mining safety mistakesMining Safety Mistakes You Could be Making

Statistically speaking, major mining accidents are a bit of a rarity. When a severe accident occurs, it becomes the lead news story for several days. Meanwhile, there are hundreds of mining operations all over the world that continue to excavate as per their usual procedures. Therefore, the question is, “are these mines acting safely?” There are safety points that every mining operation can and should implement. Mining is a dangerous job, were safety must be priority number one, at all times. Are you sure that mistakes, of any caliber, aren’t being made at your mine?

Too Many Slogans, Not Enough Action

Putting up safety slogan posters and issuing “action” memos is an easy way for management to promote workplace safety; but if executive leaders truly put safety first, you’ll see them in action. Management should be following up on monthly reviews and exemplifying the safety signage they are posting. Maintaining safety checklists and protocols are important, a mining manager should work closely with their team to inspect safety systems; a task which creates a great opportunity for managers to lead by example. Showing workers that they are genuinely serious about safety will go a lot further than any “break room slogan.”

Letting Things Pass 

An accident can occur in the blink of an eye. The same could be said for overlooking the conditions that may lead up to that accident. When management overlooks minor breaches for the sake of expediency, they are essentially showing workers that they can cut corners. This is not the message you want to send. The safety guidelines apply to all workers, during all shifts, at all times. Anything less, even the “smallest” of infractions, is putting the entire operation at risk.

Not Recognizing Good Work

There are many mining operations which post a sign that reads “____ days since the last accident.” The hope is that the number of days between accidents continues to grow. While that is certainly a “hat tip” to the workers, it really doesn’t go far enough in providing positive reinforcement for following the safety rules. Does your management team acknowledge when safety requirements are met?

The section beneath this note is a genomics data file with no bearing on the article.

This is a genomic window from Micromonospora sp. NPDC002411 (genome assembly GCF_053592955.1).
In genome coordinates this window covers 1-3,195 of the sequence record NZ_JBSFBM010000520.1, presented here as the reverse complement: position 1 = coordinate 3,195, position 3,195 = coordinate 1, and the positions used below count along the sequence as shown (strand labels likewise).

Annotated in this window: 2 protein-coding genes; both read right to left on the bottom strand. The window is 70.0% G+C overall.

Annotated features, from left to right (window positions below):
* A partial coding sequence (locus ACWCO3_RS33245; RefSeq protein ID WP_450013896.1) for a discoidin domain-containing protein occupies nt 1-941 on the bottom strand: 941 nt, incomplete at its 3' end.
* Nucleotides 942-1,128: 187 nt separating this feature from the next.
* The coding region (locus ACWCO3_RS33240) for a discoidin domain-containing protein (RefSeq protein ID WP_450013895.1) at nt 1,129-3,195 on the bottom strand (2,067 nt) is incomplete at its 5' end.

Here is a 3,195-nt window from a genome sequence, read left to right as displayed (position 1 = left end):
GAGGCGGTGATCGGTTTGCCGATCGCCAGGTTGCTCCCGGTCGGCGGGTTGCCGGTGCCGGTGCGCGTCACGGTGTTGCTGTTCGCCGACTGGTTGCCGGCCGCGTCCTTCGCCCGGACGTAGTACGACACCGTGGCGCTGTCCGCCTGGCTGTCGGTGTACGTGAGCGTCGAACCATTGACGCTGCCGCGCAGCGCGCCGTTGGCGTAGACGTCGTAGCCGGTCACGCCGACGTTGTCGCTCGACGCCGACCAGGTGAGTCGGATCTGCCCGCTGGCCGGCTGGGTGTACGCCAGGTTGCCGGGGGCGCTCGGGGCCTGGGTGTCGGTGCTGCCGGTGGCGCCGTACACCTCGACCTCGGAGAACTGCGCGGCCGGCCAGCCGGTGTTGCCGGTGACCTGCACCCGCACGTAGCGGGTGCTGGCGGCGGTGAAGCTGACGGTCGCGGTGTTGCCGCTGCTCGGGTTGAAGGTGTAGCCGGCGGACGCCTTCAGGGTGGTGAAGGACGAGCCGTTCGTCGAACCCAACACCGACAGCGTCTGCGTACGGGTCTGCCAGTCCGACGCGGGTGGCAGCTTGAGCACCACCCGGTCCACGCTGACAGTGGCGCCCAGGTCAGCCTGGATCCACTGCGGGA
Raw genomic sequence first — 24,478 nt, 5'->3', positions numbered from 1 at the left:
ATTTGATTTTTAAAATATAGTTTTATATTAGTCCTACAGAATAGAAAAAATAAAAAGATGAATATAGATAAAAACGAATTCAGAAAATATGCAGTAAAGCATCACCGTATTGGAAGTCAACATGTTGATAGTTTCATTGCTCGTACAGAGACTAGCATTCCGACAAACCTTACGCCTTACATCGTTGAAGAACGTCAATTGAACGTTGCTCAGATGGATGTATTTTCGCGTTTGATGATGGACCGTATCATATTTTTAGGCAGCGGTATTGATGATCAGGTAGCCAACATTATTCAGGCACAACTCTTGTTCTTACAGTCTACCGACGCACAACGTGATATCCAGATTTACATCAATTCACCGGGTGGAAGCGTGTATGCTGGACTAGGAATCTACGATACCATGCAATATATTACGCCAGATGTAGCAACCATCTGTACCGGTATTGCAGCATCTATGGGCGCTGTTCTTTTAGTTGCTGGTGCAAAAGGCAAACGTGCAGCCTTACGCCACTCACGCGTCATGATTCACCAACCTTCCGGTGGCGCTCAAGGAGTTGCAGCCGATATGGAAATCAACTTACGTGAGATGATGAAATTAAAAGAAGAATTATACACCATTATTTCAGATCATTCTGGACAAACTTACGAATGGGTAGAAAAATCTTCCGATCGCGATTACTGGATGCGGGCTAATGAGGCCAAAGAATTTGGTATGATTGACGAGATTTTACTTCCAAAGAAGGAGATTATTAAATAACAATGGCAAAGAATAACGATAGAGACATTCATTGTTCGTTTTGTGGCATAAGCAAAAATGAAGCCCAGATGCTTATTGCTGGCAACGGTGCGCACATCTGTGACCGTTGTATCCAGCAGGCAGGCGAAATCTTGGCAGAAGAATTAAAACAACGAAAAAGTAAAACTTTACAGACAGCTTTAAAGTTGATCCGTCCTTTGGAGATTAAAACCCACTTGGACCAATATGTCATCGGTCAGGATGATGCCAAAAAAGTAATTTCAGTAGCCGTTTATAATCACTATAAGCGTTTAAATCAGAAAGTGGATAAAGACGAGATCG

Ignoring Safety Protocols

Safety protocols are not created on a whim; a lot of effort has gone into those procedures. However, if management ignores protocol because they find them “intrusive,” they are doing a disservice to the entire operation. Instead, management should be receptive to hearing feedback from the workers, if and when there is an issue with a particular safety practice. Remember, the main work force is the front-line when it comes to maintaining safety. They carry out procedures and are within the work conditions each day,and  they will have great insight when it comes to knowing what works and what doesn’t.

Not Embracing Safety Routines

There are safety routines including checklists before, during, and after a work shift, that every mining operator needs to follow. By sticking to these routines, workers at all levels of experience will know what hazards to look out for during their shifts. Yes, you are “drilling safety procedures” into the workers’ head, but that is how they will stick.

Lack of Focus for Safety Observations

The best way to see if safety procedures are being followed is to observe those procedures in action. The mine’s management team should be conducting safety inspections on a regular basis. These occurrences need to be more than just checking off a list; constructive criticism should be offered to all workers in order to help them improve their actions. Catching a worker doing something wrong is not the main goal, noticing an error and challenging them to do better is what will make it a safer work environment for the entire staff.

Fatigue Being Studied with ReadiBand

FatigueFatigue Being Studied with ReadiBand

Worker fatigue has long been a problem plaguing many, but especially those employed as mining operators. However, it might have less to do with working too long and more to do with not getting the right amount of rest. Even though doctors recommend that we get at least 7 to 8 hours of sleep a night, rarely does anyone sleep for that amount of time. In order to find out how miners are holding up, several major mining companies are teaming up with Fatigue Science and the ReadiBand sleep monitoring device.